Master of Business Administration Program, Department of Business Administration, SBI Graduate School, Japan

1. Accreditation Review Result

ABEST21 International Accreditation Result of Master of Business Administration Program, Department of Business Administration, SBI Graduate School, Tokyo, Japan is as follows:

“ABEST21 International certifies that the School’s educational and research activities generally satisfy accreditation standards. The School’s Kaizen plans are good and quality maintenance and prospects for the improvement of education and research are promising and good. Accreditation commences April 1, 2023 for a five-year period.”

2. “Educational and Research Environment Analysis”

The School has been actively promoting diversity and globalization in the educational environment. However, most of the activities reported were related to the teaching and curriculum developments with partner universities. What are the research activities (joint research projects, publications, or conferences) that have been organized or planned with global partners? The School has established a strong linkage with the industry on academic-industry collaboration in joint projects and corporate training programs.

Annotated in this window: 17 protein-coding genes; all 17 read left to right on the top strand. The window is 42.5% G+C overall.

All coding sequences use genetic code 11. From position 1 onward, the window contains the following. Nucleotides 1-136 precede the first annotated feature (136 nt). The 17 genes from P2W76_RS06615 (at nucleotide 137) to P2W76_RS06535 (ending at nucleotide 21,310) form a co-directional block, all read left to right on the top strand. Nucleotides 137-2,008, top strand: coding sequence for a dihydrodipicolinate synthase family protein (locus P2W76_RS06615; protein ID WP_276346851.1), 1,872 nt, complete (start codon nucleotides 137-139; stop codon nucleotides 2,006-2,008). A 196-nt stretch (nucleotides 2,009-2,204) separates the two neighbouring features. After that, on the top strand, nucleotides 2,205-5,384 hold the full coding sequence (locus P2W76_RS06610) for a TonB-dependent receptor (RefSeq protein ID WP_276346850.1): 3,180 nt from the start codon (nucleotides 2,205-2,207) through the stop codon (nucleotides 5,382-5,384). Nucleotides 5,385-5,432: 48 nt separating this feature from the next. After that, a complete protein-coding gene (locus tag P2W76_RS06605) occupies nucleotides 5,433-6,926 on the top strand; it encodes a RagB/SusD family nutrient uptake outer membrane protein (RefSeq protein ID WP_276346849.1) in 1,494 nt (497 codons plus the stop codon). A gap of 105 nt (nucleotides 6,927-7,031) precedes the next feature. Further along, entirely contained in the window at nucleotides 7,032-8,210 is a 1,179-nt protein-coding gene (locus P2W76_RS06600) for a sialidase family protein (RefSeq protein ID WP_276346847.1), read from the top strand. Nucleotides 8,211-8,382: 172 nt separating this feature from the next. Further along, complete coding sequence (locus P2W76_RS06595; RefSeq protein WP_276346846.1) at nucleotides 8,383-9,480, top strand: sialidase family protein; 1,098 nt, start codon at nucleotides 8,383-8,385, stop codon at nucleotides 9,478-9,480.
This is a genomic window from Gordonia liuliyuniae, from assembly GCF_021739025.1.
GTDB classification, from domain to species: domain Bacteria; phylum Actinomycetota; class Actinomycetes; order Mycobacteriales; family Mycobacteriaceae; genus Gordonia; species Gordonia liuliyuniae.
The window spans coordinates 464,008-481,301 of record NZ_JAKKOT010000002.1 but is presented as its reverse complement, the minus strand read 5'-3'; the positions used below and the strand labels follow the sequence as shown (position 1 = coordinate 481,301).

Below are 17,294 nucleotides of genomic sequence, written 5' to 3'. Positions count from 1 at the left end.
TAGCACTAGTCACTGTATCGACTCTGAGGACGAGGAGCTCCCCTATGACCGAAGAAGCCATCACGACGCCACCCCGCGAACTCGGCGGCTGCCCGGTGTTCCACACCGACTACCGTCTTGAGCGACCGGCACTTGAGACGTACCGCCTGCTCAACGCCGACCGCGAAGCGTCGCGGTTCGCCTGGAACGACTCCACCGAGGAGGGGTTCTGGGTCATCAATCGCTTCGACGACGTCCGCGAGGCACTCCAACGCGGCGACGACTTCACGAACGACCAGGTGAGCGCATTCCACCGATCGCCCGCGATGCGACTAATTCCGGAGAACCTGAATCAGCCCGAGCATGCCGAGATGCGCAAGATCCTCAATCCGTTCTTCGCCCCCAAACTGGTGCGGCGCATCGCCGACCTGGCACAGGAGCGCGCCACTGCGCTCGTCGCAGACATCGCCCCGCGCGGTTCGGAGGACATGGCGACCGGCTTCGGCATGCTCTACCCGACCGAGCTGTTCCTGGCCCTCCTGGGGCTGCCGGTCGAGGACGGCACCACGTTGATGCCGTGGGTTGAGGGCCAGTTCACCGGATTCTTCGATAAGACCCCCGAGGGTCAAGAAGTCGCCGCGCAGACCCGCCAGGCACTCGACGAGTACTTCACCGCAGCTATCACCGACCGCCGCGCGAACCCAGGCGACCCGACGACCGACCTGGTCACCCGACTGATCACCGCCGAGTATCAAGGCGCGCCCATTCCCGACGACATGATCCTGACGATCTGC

Correspondence education is rather disadvantaged when it comes to cultivating human qualities, characteristics, and competencies in a businessperson, since active face-to-face interactions among learners are critically important for fostering such abilities. There are not sufficient presentations on what complementary efforts are being taken to make up for the disadvantages.

As mentioned above, there is no activity related to “collaborations with the industries for research and education” in the action plan. No activity related to research or to support research is featured in the action plan. The above components are important. They are parts of the three basic policies of ABEST21, so the School needs to add the related activities to the action plan.

3. “Self-Check/Self-Evaluation Analysis”

Chapter One: “Internal Quality Assurance and Management”

  • Standard 1: Academic Unit Management
  • Standard 2: Governance System
  • Standard 3: Self-Check/Self-Evaluation
  • Standard 4: Staff-Development